Kid Activities
1000's of Ideas for Childcare Professionals & Teachers!

Christmas Games and More!

November 22, 2011 04:25 by Barbara Shelby



This page has much more than games! Scroll down to the middle of the page for some great ideas! 'Santa's Names' and 'Merry Christmas' in different languages...Where to get free 'Santa E-mail letters' and a 'personalized video'... Music & Movement...Nature and Earth Friendly Holiday Tips and More!




Create flashcards with reindeer names.
The common names given for Santa's reindeer in modern culture are: Dasher, Dancer, Prancer, Vixen, Comet, Cupid, Donner/Donder, Blitzen, and Rudolph.

Eight of these names are taken more or less directly from Clement C. Moore's "A Visit From St. Nicholas," Rudolf was not part of the original reindeer but came later from the song - Rudolf the red nose reindeer...

Players stand side by side on a line called the NORTH POLE.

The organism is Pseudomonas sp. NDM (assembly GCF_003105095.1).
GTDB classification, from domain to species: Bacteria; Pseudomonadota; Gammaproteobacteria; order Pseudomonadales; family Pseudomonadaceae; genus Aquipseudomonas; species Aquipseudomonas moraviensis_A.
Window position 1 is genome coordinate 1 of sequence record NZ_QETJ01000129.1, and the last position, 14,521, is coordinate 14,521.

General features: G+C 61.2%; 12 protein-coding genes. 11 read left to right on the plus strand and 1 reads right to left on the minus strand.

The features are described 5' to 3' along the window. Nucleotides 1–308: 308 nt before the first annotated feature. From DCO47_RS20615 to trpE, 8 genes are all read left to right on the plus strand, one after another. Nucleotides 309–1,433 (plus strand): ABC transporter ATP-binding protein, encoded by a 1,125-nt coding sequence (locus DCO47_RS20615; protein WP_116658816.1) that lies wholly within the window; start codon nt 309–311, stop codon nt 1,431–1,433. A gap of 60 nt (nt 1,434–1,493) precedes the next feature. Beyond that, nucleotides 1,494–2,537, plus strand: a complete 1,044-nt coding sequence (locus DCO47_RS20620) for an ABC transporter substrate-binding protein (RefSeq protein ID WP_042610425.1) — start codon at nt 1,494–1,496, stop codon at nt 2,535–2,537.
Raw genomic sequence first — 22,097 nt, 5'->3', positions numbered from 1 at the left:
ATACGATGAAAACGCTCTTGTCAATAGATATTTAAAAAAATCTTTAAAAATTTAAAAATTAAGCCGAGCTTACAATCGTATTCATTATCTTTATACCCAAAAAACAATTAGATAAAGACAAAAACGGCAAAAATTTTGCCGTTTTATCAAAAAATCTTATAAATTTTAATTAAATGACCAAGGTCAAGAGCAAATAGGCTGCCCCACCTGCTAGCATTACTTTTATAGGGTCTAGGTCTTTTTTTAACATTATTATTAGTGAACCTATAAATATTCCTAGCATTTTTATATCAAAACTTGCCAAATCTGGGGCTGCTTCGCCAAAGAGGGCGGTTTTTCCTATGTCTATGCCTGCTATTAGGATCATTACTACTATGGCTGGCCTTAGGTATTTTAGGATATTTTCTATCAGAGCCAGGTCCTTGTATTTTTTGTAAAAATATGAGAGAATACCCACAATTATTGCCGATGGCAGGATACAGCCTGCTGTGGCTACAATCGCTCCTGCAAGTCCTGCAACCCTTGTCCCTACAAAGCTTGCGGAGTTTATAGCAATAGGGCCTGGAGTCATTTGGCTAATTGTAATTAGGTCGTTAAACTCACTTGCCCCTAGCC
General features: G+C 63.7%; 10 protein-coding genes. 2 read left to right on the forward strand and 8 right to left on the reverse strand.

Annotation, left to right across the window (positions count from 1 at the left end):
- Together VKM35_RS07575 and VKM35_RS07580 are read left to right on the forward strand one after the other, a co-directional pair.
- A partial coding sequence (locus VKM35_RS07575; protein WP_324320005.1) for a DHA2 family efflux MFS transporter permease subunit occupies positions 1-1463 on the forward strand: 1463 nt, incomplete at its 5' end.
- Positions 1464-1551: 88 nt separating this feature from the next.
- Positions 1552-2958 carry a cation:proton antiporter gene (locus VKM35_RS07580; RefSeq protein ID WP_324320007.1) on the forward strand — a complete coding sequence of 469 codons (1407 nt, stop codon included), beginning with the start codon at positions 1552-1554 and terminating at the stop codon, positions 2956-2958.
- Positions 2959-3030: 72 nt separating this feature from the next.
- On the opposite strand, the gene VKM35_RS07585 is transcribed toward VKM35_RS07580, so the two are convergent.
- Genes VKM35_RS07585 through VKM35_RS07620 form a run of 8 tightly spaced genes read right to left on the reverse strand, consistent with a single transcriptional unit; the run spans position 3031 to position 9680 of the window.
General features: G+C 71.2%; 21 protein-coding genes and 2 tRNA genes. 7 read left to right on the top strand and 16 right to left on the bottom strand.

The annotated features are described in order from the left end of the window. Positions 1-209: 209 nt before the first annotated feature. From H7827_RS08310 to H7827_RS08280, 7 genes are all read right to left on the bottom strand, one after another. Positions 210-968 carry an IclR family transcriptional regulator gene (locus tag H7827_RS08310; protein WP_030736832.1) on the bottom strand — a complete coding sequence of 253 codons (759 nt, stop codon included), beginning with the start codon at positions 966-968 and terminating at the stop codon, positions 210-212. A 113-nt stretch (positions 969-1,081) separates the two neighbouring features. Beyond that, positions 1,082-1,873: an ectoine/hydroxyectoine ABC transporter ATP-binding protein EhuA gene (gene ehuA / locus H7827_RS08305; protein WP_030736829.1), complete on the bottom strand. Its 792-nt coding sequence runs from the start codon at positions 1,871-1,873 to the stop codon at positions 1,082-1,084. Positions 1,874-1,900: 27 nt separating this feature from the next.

The children can select the name of a reindeer for themselves.
One person is Santa.

Santa stands in the middle of the play area facing the reindeer.
Santa calls the name of a reindeer (example -"Dasher").
All reindeer by that name gallop to the other end of the play area .
Santa tries to tag them.
All players tagged stay in the middle to help Santa.(If there is a large amount of chileren, Santa can have one of two of his/her elves assist.


SANTA TRIP (Good for line transitions)

Players sit in a circle. The first player says,
" On Christmas Eve I'm traveling with Santa and I'm going to take (something starting with A )".
The next player repeats the first object and adds an object beginning with B continue the game through the alphabet.
If there are more players than 26 letters...start again at "A".



Poster board, crayons, paint or markers, large marshmallows, plastic wrap, tape for tossing line.

1. Draw a VERY LARGE Christmas tree on the poster board; decorate and color the tree.
Glue or staple the poster board to a piece of cardboard and cut 4 round circle holes of various sizes in the tree. You'll throw the snowball through these holes.